Troubleshoorting performance issues can be hard. Having as much information available at our fingertips does not magically make this easier but it does at least save us the burden of having to collect that information from other places. That’s why I like how much extra information Microsoft has been adding to execution plans in recent releases.
During this year’s PASS Summit, I went to a session presented by Pedro Lopes and Joe Sack. Pedro explained in his half of the session that Microsoft has the goal of making sure that everything we need for troubleshooting will be available in the execution plans, and he showed a recent improvement that has me very excited.
How long did that take you?
But let’s first look at a slightly older improvement.
When I am tuning a query, I am not always looking at the same metric. Sometimes I want the query to finish as fast as possible, especially when the CEO is waiting for their favorite report to finish. Sometimes I want it to take as few CPU cycles as possible, especially on a server that has extreme CPU pressure. And sometimes I want to minimize logical IOs when the server is mostly restrained by IO speed and buffer pool usage.
For the first two metrics, SET STATISTICS TIME ON has always been my friend. For those who have never used this, here is what you will see in the messages pane after running a test query with this option enabled:
The first line shows the effort required to compile the execution plan. This can be useful if you are for instance working with extremely complex issues and you suspect that the optimizer may be spending too much time on this. This same data has also been included in the execution plan, since as long as I remember. You can see it by right-clicking on the top-left operator of the execution plan and then selecting “Properties”. (Or if you are like me and leave the properties window open at all time, just click on that operator to make it the focus of the properties window). See the green boxed areas in the screenshot below. (You may notice that the values are not exactly the same. They are measured in different ways. However, they are always close enough that I feel safe to use either option).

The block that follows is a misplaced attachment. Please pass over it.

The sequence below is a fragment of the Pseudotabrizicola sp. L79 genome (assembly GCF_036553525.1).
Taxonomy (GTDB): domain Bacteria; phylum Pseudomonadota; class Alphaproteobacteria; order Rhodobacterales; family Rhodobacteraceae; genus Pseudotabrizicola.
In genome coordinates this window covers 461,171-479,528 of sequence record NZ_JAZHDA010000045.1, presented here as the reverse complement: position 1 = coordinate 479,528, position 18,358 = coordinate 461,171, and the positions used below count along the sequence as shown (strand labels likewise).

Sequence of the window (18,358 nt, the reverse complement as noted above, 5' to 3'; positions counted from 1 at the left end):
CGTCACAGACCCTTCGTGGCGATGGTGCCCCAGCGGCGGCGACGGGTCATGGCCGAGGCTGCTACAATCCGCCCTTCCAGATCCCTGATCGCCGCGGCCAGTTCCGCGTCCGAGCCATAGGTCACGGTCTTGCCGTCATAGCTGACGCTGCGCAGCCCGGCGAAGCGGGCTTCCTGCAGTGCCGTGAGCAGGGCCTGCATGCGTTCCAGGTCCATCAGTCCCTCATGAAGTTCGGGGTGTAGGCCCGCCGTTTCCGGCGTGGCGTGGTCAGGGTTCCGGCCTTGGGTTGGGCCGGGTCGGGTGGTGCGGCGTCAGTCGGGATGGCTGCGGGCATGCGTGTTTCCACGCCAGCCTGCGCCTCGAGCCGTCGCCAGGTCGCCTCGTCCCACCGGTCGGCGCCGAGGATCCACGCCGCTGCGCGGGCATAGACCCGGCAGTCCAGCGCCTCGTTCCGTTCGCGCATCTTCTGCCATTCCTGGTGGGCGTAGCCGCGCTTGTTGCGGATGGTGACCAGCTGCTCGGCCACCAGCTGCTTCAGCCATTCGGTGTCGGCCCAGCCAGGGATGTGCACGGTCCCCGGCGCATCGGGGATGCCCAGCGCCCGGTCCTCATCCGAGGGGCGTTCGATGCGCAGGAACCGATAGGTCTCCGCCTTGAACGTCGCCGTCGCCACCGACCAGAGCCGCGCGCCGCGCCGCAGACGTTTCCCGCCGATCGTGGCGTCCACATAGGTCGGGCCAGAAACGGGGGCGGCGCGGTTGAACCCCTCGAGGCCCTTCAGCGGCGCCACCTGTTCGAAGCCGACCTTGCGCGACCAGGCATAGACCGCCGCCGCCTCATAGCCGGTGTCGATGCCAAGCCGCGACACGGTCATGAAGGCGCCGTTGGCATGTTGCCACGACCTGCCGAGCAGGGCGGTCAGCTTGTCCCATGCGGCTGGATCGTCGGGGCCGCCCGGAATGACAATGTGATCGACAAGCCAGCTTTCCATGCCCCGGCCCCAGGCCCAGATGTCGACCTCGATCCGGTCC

The second part of the SET STATISTICS TIME output shows the same details of time elapsed and CPU time used for when the execution plan was actually executing. This is often far more useful – after all, most queries run longer than they compile, and they also execute more often because the execution plan gets stored in the plan cache. So the elapsed and CPU time of the query execution is a far more useful metric.
This metric was for a long time not avaibale in the execution plan – but recently this was added (and even backported to earlier versions). The red boxed area in the screenshot shows the QueryTimeStats node, which can be expanded to show the CpuTime and ElapsedTime properties. Again, the values differ slightly from the values that SET STATISTICS TIME shows, but the differences are really minor.
Since these values are now included in every execution plan, I would argue that there is no need anymore to ever use SET STATISTICS TIME ON. The overhead this command causes may be very small but I still prefer no overhead at all!
Enter the new era!
To quote late night advertorial TV programs: “but wait … there’s more!”
If you upgrade SQL Server 2017 to the latest Cumulative Update (CU12 at the time I write this), then you may see even more data under the QueryTimeStats node, as shown in the next screenshot:
In this case the execution plan shows not only the CPU time and elapsed time for the entire execution plan, it also shows the CPU time and elapsed time that was spent while evaluating scalar user-defined functions (UDFs). This is really fantastic! I mean, I already knew that scalar UDFs can be bad for performance but in this case I can even tell exactly how bad they were for this query – almost all the CPU and elapsed time for this execution were spent on scalar UDFs! If this is the query that I need to tune to fix a performance issue in the finance department database, I know right away that I do not even need to look at the execution plan of the query itself. I can jump right into the scalar UDFs used by the query.
And conversely, if I see a very low number for the UdfCpuTime and UdfElapsedTime properties, then even though a scalar UDF is used by the query I know that it does not cause the issues this time and that I should focus on the main query.
Previously this information was not available in any way other than running a relatively expensive Extended Events session on the server all the time.
When I saw Pedro present this, I got very excited. Big thumbs up to Microsoft!